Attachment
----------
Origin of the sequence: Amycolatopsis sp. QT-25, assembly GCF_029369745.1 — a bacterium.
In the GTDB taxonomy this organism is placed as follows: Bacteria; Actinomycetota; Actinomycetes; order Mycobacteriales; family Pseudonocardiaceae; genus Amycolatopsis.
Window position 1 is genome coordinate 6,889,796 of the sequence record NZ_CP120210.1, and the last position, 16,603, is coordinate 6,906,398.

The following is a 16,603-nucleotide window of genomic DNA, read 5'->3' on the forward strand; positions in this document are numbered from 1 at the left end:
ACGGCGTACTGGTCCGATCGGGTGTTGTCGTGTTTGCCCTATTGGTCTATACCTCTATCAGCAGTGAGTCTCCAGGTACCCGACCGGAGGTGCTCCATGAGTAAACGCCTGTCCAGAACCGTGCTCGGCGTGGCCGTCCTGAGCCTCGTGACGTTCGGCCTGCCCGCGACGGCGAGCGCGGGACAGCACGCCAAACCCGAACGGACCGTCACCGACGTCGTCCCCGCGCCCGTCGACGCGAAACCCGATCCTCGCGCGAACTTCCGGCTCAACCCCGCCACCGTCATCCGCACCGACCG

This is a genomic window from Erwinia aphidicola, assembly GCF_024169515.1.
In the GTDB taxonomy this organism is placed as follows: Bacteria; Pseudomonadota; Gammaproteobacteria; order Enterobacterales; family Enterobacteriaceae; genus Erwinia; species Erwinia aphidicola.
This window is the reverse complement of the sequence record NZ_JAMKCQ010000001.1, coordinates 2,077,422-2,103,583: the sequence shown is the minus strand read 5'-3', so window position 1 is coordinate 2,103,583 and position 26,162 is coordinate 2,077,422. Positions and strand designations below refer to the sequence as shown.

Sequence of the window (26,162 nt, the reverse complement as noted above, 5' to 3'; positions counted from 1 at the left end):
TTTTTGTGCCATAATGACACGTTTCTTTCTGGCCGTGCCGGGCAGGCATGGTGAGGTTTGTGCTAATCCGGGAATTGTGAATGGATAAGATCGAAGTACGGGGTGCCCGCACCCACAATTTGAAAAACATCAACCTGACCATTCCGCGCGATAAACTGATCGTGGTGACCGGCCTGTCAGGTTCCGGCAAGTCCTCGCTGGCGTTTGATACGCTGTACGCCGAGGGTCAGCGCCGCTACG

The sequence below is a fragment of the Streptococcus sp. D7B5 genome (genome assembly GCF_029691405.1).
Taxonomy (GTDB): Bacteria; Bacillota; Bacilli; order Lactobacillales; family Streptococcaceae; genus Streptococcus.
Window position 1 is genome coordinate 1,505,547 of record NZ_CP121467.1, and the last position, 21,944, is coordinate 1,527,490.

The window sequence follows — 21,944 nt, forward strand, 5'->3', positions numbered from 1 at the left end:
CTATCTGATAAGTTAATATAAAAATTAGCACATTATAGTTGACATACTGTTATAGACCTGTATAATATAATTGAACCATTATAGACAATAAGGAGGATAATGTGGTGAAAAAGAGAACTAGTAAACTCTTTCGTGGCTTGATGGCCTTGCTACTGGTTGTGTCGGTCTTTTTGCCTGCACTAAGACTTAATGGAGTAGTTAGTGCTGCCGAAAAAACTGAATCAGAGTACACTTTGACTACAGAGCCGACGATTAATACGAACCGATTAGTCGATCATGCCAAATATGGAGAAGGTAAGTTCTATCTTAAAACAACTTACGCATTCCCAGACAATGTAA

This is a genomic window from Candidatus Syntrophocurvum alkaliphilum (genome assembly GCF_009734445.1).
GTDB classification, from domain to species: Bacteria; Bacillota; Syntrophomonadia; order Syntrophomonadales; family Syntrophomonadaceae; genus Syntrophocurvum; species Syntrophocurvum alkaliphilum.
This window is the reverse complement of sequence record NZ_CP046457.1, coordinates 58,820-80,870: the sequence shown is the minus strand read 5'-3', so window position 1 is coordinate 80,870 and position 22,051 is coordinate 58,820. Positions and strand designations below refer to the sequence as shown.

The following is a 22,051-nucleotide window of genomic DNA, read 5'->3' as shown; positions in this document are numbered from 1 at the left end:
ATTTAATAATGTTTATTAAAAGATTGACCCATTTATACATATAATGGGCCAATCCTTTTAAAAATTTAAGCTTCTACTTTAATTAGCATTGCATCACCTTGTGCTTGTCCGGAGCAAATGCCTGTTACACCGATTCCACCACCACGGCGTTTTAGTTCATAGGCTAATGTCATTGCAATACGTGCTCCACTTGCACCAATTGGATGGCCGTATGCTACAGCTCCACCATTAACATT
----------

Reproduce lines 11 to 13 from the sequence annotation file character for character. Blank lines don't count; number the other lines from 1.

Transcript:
The sequence below is a fragment of the Streptococcus sp. D7B5 genome (genome assembly GCF_029691405.1).
Taxonomy (GTDB): Bacteria; Bacillota; Bacilli; order Lactobacillales; family Streptococcaceae; genus Streptococcus.
Window position 1 is genome coordinate 1,505,547 of record NZ_CP121467.1, and the last position, 21,944, is coordinate 1,527,490.